This is a repeating eventaugust 17, 2017 7:30 pm
Based on a true-life experience, a man discovers his inner self in more ways than one. A near tragedy is masterfully transformed into a one-man comedy, perfectly portrayed by Ed
Based on a true-life experience, a man discovers his inner self in more ways than one. A near tragedy is masterfully transformed into a one-man comedy, perfectly portrayed by Ed Asner in his hilarious visit to the hospital in preparation for surgery he doesn’t want.
Icon of American Television
7-time Emmy Award Winner
20 Emmy Nominations
Star of Stage, TV, Film, and Voiceover
Past President of Screen Actors Guild
Ed Asner has been an enduring presence in television, film and stage for 60 years. Developing his craft in Chicago and New York, Ed established himself as a solid and versatile performer, regularly featured in roles on the big screen and in such landmark television series as “The Outer Limits”, “Gunsmoke”, “The Wild Wild West”, “Ironside”, and “Mission Impossible”, totaling more than 100 television credits.
In the ’70s, his role as Lou Grant in the long-running hit sitcom “The Mary Tyler Moore Show” catapulted him to stardom. He then cemented himself as an “actor’s actor”, perpetuating his character in the dramatic series “Lou Grant”. Ed is the only actor to have won an Emmy for the same role in both a comedy and a drama (five total as Lou Grant). He went on to win two more Emmy Awards for complex roles in the mega-hit miniseries “Roots” and “Rich Man, Poor Man”.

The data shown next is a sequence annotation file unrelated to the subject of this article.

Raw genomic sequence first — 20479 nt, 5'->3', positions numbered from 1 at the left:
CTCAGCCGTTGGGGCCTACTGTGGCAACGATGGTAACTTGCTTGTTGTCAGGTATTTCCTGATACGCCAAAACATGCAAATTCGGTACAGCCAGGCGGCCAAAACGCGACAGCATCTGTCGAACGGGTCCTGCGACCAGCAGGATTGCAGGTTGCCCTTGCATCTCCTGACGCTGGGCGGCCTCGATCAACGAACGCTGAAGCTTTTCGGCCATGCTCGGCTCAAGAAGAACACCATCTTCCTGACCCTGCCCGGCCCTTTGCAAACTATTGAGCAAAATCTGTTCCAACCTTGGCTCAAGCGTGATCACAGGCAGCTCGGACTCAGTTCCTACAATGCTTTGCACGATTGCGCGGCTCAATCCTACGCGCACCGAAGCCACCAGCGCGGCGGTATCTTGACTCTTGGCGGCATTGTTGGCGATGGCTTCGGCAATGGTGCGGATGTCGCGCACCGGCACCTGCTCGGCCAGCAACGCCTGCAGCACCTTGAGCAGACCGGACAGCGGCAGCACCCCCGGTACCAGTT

Throughout his career, Ed has always been in great demand. In addition to his celebrated work in television, he turned in unforgettable performances in films such as “JFK”, “Elf”, and “Pacific Edge”.
He returned to Broadway in “Grace”, and toured the country with his one-man show “FDR”, portraying President Franklin D. Roosevelt.
If that weren’t enough, Ed served two terms as President of the Screen Actors Guild, protecting the rights of professional working actors.
Katharine Hepburn Cultural Arts Center300 Main St, Old SaybrookThe story of the Katharine Hepburn Cultural Arts Center begins on December 5, 1905, a year and a half before Katharine Hepburn was born. That day, a meeting was held at the home of Joseph Cone, printer, performer, and musician, for the purpose of forming the Old Saybrook Musical and Dramatic Club. The meeting was a success and the Club was incorporated eleven months later with a two-fold purpose: the presentation of theatrical performances and the construction of a theatre to house these performances.